Is Lululemon as dedicated to active sustainability as it says? How ethical is Lululemon, really? Sadly calling Lululemon ethical is a bit of a stretch, and we rate the brand “Not Good Enough”. This article is based on the Lululemon rating published in January 2022.
Is Lululemon ethical or sustainable? That’s a bit of a stretch
Lululemon is a high-end activewear chain that offers yoga-inspired athletic apparel for most sweaty pursuits. While the brand claims to be dedicated to sustainable practice, does Lululemon really put its best foot forward for people, the planet, and animals? Or is it a s-t-r-e-t-c-h to call it ethical? Read on to find out what its impact is really like as we answer the question: how ethical is Lululemon?
Lululemon claims sustainability as one of its core principles, but its environmental impact is “Not Good Enough”.
Lululemon only uses some eco-friendly materials, including recycled materials. While it has set a science-based target to reduce greenhouse gas emissions generated from its owned operations and supply chain by 60% by 2030, it is unclear whether it is on track to meet its target. There is no evidence it has taken meaningful action to reduce or eliminate hazardous chemicals, nor that it has policies or initiatives on water reduction.
On the sustainability section of its website, Lululemon talks about ways to improve environmental impact. Although this is positive, it doesn’t reflect any meaningful action. For a global brand such as Lululemon, there is no excuse not to do its part for the environment.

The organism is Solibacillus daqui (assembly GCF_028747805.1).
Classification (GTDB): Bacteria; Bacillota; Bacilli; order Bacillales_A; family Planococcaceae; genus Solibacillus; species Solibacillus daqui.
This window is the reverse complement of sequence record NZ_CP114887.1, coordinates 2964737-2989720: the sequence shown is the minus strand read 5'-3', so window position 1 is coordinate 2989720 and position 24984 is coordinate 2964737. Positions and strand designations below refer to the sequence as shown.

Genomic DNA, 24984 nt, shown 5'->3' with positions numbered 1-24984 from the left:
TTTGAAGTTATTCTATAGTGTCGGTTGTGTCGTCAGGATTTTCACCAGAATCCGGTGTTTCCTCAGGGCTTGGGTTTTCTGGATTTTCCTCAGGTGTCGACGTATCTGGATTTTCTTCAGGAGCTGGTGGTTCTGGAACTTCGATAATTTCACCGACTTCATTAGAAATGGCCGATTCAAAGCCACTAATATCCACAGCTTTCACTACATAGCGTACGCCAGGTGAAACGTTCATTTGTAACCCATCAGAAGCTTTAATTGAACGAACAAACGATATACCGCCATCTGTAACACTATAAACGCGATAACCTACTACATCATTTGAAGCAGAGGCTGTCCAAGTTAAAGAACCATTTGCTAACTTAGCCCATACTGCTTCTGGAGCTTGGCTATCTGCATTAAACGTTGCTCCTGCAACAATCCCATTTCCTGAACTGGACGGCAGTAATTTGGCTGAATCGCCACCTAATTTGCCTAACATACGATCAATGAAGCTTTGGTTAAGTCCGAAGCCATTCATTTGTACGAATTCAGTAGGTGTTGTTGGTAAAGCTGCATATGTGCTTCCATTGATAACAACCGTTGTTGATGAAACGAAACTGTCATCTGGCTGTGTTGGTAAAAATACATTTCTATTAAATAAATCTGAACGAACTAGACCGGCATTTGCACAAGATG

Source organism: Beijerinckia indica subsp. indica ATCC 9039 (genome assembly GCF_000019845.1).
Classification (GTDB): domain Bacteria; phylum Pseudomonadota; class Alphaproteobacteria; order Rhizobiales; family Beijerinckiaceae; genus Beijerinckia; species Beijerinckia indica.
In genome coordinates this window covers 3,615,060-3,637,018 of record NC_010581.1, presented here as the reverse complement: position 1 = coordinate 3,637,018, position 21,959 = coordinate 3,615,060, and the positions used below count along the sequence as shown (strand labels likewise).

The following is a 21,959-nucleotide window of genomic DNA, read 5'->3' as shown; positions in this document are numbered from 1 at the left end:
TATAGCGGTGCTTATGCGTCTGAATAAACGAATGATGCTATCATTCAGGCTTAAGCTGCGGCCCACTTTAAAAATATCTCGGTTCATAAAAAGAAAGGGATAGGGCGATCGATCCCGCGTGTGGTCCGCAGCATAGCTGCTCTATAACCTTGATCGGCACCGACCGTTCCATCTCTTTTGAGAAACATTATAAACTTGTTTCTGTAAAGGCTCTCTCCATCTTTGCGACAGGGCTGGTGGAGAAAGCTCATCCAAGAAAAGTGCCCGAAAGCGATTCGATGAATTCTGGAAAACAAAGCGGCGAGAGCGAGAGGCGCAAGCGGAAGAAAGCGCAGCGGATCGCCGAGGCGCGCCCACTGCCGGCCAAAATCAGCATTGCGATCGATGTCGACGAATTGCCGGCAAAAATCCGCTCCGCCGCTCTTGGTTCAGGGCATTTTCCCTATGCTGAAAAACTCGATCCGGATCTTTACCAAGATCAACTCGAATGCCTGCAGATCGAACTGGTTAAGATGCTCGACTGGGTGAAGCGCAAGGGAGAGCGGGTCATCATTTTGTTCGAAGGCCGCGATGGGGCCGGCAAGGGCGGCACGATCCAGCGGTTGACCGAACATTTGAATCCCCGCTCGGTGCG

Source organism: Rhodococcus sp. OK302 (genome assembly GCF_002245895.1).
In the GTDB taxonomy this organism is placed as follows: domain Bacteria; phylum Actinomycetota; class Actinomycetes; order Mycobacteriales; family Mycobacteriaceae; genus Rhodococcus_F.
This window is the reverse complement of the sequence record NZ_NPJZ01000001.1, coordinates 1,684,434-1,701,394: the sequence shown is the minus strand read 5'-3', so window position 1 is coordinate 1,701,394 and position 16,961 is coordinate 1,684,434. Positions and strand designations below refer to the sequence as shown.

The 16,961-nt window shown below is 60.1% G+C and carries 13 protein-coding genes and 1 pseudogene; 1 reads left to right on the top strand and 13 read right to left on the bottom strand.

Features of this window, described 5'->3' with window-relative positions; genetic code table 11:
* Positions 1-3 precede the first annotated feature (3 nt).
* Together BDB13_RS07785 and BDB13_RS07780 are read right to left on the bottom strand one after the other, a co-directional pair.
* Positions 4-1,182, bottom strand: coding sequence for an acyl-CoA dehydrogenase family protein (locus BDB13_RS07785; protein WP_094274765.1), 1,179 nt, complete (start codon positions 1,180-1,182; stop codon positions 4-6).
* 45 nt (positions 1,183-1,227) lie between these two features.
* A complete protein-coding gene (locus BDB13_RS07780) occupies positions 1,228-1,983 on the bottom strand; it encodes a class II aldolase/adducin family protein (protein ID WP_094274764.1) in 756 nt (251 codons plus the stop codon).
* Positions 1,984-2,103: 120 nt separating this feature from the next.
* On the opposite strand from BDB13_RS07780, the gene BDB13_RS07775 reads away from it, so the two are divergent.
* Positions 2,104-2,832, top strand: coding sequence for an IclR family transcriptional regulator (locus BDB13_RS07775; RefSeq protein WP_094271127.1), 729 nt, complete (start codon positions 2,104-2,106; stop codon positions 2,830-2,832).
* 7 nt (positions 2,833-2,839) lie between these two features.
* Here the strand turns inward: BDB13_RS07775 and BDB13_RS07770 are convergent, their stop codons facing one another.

Regarding workers, Lululemon falls short again, with a “Not Good Enough” rating. It discloses some policies to protect suppliers and workers in its supply chain from the impacts of COVID-19, but the good news ends there.
Lululemon’s supply chain is not certified by labour standards that ensure worker health and safety, living wages or other labour rights. There is no evidence the brand implements practices to support diversity and inclusion in its supply chain, and it has made little to no progress toward payment of a living wage. It received a score of 41-50% in the Fashion Transparency Index, and to top it all off, it sources its final stage of production from countries with extreme risk of labour abuse. It has also been linked with sourcing cotton from the Xinjiang region in China at risk of using Uyghur forced labour and has taken insufficient steps to remediate.
Lululemon’s score for animals is “It’s a Start”. While it does not use fur, angora, leather, or exotic animal skin, there is no evidence it has a policy in place to minimise the suffering of animals. It uses down feathers accredited by the Responsible Down Standard, which is a plus, but it also uses wool and exotic animal hair. It traces some animal products to the first stage of production.
Overall rating: Not Good Enough
So, how ethical is Lululemon? Based on information from our research, we’ve given Lululemon an overall rating of “Not Good Enough”. When it comes to labour, we’re glad to see some level of transparency in the supply chain, but it still falls short. If the brand’s employees aren’t being paid a living wage, it’s simply not good enough to be considered truly ethical conduct. On the environment front, we’d like to see less talk and more action.
Note that Good On You ratings consider hundreds of issues, and it is not possible to list every relevant issue in a summary of the brand’s performance. For more information, see our How We Rate page and our FAQs.
Luckily there are numerous ethical activewear brands that have our full support, which you can see below.
“Good” and “Great” alternatives to Lululemon